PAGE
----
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PICList Thread
'In Circuit Programming Question'
1998\06\15@213142 by Lewis H. Cobb

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Greetings all -

I am crafting up a small PIC device that will run on a battery and am
wondering the following regarding the in circuit programming -

- If I do not have the battery installed in the unit when I program the pic -
 is the only extra "circuit" component needed, a small diode from VCC line
to MCLR on the processor to prevent the +12 programming voltage from
"wandering" elsewhere in the circuit?  I plan on using the PIcstart plus
programmer with a little cable and "jig" that I can load the boards into
for programming.  The picstart supplying VCC,GND,MCLR,RB7 and RB6

Thanks for any help people can provide.

Regards,

Lewis

1998\06\16@073141 by Caisson

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> Van: Lewis H. Cobb <spam_OUTcobbTakeThisOuTspamZEUS.EE.UNB.CA>
> Aan: .....PICLISTKILLspamspam@spam@MITVMA.MIT.EDU
> Onderwerp: Re: In Circuit Programming Question
> Datum: maandag 15 juni 1998 23:39
>
> Greetings all -
>
> I am crafting up a small PIC device that will run on a battery and am
> wondering the following regarding the in circuit programming -
>
> - If I do not have the battery installed in the unit when I program the
pic -
>   is the only extra "circuit" component needed, a small diode from VCC
line
> to MCLR on the processor to prevent the +12 programming voltage from
> "wandering" elsewhere in the circuit?

Resistors to keep the rest from your circuit from interfering with the
programming data (RB6 & RB7).  (ISP connections on the pins, resistors to
the rest of the circuit ...)

> I plan on using the Picstart plus
> programmer with a little cable and "jig" that I can load the boards into
> for programming.  The picstart supplying VCC,GND,MCLR,RB7 and RB6
>
> Thanks for any help people can provide.
>
> Regards,
>
> Lewis

Greetz,
 Rudy Wieser


'In Circuit Programming question'
1999\07\07@160040 by Dave Johnson
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I have a PIC project that I'd like to be able to program in-circuit, but
the problem is that the finished board will be *extremely* space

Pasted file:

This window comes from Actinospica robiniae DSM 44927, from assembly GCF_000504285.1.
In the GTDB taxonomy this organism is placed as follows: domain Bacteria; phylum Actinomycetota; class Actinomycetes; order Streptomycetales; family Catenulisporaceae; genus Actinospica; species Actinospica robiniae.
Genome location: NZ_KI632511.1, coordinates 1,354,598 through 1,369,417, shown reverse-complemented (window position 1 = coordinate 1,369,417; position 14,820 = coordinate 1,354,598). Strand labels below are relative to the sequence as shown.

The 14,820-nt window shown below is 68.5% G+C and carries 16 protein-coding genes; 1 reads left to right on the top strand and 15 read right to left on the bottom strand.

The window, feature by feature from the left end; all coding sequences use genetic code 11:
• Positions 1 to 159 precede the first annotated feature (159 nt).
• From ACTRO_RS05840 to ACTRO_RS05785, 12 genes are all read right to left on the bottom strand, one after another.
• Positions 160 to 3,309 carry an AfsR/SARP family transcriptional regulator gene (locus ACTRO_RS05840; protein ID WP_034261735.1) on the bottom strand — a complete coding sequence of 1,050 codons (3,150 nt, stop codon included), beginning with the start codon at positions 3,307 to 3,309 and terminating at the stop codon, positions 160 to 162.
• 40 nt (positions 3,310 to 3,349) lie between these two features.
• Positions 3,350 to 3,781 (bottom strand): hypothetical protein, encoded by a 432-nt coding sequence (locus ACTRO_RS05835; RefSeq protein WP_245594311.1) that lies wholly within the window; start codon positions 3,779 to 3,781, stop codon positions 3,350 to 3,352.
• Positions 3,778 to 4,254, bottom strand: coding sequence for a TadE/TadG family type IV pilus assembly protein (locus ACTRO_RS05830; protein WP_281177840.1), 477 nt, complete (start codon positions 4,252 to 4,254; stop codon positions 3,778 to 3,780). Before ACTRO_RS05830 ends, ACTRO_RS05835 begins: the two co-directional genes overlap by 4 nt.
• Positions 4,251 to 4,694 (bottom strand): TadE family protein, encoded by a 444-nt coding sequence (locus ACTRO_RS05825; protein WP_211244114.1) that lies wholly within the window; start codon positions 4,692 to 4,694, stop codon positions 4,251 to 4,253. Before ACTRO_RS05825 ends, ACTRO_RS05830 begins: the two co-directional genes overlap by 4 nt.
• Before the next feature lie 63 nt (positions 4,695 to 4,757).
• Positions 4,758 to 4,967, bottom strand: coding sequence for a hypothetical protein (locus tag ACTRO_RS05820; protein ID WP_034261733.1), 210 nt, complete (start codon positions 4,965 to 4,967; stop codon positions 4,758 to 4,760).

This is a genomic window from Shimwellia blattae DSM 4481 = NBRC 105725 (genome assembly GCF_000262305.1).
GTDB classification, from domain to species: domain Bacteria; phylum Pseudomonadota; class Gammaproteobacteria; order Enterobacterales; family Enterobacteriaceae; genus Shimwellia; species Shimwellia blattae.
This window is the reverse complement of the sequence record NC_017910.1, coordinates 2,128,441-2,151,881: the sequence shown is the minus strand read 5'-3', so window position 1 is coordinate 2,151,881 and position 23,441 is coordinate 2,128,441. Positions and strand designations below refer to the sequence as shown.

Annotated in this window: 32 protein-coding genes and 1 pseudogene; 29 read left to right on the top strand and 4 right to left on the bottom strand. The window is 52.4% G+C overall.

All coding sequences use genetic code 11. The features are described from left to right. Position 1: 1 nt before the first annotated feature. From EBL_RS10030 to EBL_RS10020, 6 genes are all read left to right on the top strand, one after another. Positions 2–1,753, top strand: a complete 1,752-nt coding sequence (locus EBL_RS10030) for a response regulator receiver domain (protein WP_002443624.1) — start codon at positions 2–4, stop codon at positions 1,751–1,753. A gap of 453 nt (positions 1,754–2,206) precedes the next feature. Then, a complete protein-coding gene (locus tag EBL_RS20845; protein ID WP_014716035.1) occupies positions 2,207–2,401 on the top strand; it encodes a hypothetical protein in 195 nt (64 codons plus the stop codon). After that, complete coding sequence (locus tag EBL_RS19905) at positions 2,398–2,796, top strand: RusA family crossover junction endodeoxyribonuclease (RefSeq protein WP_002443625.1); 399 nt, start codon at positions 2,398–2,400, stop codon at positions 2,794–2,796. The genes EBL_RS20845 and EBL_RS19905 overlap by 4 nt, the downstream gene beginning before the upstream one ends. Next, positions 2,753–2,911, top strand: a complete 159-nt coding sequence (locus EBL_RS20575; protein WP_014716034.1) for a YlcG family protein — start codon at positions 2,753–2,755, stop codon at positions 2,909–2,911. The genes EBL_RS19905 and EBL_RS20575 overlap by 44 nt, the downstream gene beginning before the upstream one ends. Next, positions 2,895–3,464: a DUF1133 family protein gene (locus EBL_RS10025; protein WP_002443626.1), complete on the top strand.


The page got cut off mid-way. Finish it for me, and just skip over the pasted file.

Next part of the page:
constrained, so there's no room for pin headers and such. I was thinking
that I could just have pads on the edge of the board, and rig up some
sort of clip to clamp on the edge of the board to program it, but I
thought I'd ask and see if anyone else has dealt with this before. Any
suggestions/advice appreciated.

Dave Johnson

1999\07\07@163207 by Harold Hallikainen

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       How about a DIP clip or something similar to just clip onto the
chip?

Harold


Harold Hallikainen
haroldspamKILLspamhallikainen.com
Hallikainen & Friends, Inc.
See the FCC Rules at http://hallikainen.com/FccRules and comments filed
in LPFM proceeding at http://hallikainen.com/lpfm

On Wed, 7 Jul 1999 12:58:55 -0700 Dave Johnson <.....djohnsonKILLspamspam.....SIRIUS.COM>
writes:
{Quote hidden}

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1999\07\07@171152 by Dave Johnson

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Harold Hallikainen wrote:

>How about a DIP clip or something similar to just clip onto the
>chip
I'm using the TQFP package for the PIC (tiny), and I haven't seen any
clips for that size. Perhaps they exist and I just haven't seen them?
Digikey doesn't have them, anyway.

Dave Johnson

1999\07\07@183312 by Eric Hufstedler

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I plan to do the same thing. I have the littl 8 pin smt pic.
My plan was to make a plastic part that will key on the package of the
pic and use spring loaded pins to connect to it.
Of course, it helps having a machine shop (i am doing this for work).

eric

On Wednesday, July 07, 1999 12:59 PM, Dave Johnson
[SMTP:EraseMEdjohnsonspam_OUTspamTakeThisOuTSIRIUS.COM] wrote:
> I have a PIC project that I'd like to be able to program in-circuit,
but
> the problem is that the finished board will be *extremely* space
> constrained, so there's no room for pin headers and such.

1999\07\07@202559 by Dave Johnson

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Eric Hufstedler wrote:

>I have the littl 8 pin smt pic.
>My plan was to make a plastic part that will key on the package of the